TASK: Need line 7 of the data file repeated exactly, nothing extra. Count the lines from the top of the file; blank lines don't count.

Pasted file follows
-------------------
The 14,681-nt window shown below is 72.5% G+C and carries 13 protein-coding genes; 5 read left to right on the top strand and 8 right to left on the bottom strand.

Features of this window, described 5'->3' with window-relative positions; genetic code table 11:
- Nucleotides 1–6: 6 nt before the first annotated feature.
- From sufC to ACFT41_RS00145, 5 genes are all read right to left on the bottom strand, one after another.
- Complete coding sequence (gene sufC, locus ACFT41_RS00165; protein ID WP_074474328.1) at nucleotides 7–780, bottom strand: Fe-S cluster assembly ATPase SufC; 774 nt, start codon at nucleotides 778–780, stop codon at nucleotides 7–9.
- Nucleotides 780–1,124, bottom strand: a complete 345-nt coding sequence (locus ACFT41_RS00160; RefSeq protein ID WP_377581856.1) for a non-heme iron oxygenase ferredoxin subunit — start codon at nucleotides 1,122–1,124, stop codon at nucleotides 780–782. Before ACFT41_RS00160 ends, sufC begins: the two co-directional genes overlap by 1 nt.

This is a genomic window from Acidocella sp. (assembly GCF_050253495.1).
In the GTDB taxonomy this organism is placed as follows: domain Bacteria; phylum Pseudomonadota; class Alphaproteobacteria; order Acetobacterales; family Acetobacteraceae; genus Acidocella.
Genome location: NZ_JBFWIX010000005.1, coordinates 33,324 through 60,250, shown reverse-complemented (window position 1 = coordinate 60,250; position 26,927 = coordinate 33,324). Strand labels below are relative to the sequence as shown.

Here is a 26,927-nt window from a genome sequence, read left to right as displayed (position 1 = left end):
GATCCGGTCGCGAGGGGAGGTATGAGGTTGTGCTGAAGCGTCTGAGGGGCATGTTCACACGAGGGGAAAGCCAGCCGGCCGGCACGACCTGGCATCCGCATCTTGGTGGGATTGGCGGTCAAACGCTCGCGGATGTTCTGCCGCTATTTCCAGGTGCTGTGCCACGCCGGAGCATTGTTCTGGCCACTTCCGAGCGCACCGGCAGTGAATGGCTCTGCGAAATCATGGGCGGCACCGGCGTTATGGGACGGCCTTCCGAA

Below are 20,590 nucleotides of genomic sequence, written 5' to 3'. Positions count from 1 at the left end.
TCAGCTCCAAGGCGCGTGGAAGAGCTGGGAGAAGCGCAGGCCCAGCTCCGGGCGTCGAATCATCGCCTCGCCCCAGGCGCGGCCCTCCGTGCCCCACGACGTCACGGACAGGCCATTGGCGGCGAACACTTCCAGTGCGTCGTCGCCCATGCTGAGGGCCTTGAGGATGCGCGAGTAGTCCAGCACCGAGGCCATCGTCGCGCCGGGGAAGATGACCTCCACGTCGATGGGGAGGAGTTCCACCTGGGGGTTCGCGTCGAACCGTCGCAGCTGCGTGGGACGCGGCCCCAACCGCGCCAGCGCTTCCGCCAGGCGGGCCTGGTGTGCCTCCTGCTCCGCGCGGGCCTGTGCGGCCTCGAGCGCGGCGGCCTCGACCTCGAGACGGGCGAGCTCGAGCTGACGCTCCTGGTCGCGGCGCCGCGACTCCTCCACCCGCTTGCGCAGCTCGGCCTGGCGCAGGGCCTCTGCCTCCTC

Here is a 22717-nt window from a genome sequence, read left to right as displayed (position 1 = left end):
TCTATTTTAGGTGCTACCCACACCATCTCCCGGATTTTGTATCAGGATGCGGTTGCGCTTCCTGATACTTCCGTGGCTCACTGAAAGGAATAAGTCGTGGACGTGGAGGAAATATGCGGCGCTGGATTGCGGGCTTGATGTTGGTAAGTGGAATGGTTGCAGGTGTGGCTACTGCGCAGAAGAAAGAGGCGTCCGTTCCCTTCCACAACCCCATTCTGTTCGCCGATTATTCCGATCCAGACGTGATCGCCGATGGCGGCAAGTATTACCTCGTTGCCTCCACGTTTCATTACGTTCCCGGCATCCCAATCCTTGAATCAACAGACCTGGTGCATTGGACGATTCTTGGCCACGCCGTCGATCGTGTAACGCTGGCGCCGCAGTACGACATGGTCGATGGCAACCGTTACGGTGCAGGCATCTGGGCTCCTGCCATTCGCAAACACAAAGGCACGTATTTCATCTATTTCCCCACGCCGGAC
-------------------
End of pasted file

This is a genomic window from Acidocella sp. (assembly GCF_050253495.1).